Software Engineering | Quality Characteristics of a good SRS

Related Article: Writing a good SRS for your project

Following are the characteristics of a good SRS document:

  1. Correctness:
    User review is used to ensure the correctness of requirements stated in the SRS. SRS is said to be correct if it covers all the requirements that are actually expected from the system.

  2. Completeness:
    Completeness of SRS indicates every sense of completion including the numbering of all the pages, resolving the to be determined parts to as much extent as possible as well as covering all the functional and non-functional requirements properly.

  3. Consistency:
    Requirements in SRS are said to be consistent if there are no conflicts between any set of requirements. Examples of conflict include differences in terminologies used at separate places, logical conflicts like time period of report generation, etc.

  4. Unambiguousness:
    An SRS is said to be unambiguous if all the requirements stated have only 1 interpretation. Some of the ways to prevent unambiguousness include the use of modelling techniques like ER diagrams, proper reviews and buddy checks, etc.

  5. Ranking for importance and stability:
    There should a criterion to classify the requirements as less or more important or more specifically as desirable or essential. An identifier mark can be used with every requirement to indicate its rank or stability.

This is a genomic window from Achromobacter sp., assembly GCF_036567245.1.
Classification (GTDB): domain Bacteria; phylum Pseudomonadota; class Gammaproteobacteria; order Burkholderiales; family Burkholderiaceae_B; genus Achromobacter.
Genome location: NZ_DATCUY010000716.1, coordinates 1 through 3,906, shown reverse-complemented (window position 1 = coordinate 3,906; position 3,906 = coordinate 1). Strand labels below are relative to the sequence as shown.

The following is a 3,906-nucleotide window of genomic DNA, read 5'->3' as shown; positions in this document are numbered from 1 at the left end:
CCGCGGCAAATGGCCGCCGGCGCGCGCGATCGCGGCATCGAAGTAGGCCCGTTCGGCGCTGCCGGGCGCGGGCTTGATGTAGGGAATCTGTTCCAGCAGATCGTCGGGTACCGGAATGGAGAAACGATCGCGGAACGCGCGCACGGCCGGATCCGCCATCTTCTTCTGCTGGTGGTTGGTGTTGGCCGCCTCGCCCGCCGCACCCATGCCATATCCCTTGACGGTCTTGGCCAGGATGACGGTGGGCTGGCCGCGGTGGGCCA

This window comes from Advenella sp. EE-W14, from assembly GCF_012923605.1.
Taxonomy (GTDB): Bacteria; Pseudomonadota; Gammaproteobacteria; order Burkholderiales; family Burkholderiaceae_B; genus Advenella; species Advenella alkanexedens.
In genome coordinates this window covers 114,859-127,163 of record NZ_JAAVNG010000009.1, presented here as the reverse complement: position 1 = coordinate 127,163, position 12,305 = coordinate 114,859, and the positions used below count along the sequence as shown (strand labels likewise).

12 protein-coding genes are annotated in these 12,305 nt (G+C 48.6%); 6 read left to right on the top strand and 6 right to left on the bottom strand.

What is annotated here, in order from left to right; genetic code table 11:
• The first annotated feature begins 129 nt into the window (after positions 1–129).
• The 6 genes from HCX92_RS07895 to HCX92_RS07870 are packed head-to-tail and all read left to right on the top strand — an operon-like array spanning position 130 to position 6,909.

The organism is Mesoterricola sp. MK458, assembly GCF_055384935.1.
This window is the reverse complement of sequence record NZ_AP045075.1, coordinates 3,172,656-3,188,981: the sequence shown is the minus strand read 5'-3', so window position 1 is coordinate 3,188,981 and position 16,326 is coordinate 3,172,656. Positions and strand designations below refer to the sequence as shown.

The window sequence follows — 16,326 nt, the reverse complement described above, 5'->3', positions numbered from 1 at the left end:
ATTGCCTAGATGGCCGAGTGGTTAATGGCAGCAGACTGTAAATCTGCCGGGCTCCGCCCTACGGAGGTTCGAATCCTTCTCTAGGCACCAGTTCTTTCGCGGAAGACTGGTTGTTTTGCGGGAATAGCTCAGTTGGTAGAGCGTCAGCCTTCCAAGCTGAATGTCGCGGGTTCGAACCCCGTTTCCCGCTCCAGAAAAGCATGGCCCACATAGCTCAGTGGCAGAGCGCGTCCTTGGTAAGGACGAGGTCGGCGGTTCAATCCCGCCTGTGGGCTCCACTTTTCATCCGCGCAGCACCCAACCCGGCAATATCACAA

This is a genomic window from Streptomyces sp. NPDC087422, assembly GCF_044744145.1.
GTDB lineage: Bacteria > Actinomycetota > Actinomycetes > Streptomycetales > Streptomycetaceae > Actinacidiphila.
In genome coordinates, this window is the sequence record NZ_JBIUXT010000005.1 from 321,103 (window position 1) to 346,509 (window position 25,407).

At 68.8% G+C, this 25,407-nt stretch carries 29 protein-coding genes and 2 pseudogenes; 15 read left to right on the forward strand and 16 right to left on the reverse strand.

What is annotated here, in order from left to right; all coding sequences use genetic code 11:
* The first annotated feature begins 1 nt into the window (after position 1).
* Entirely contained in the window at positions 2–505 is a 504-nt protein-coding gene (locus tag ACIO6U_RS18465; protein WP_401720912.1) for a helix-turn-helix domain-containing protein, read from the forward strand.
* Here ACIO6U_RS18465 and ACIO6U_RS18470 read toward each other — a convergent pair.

6. Modifiability:
    SRS should be made as modifiable as possible and should be capable of easily accepting changes to the system to some extent. Modifications should be properly indexed and cross-referenced.

  7. Verifiability:
    An SRS is verifiable if there exists a specific technique to quantifiably measure the extent to which every requirement is met by the system. For example, a requirement stating that the system must be user-friendly is not verifiable and listing such requirements should be avoided.

  8. Traceability:
    One should be able to trace a requirement to a design component and then to a code segment in the program. Similarly, one should be able to trace a requirement to the corresponding test cases.

  9. Design Independence:
    There should be an option to choose from multiple design alternatives for the final system. More specifically, the SRS should not include any implementation details.

  10. Testability:
    An SRS should be written in such a way that it is easy to generate test cases and test plans from the document.

  11. Understandable by the customer:
    An end user maybe an expert in his/her specific domain but might not be an expert in computer science. Hence, the use of formal notations and symbols should be avoided to as much extent as possible. The language should be kept easy and clear.

  12. Right level of abstraction:
    If the SRS is written for the requirements phase, the details should be explained explicitly. Whereas, for a feasibility study, fewer details can be used. Hence, the level of abstraction varies according to the purpose of the SRS.



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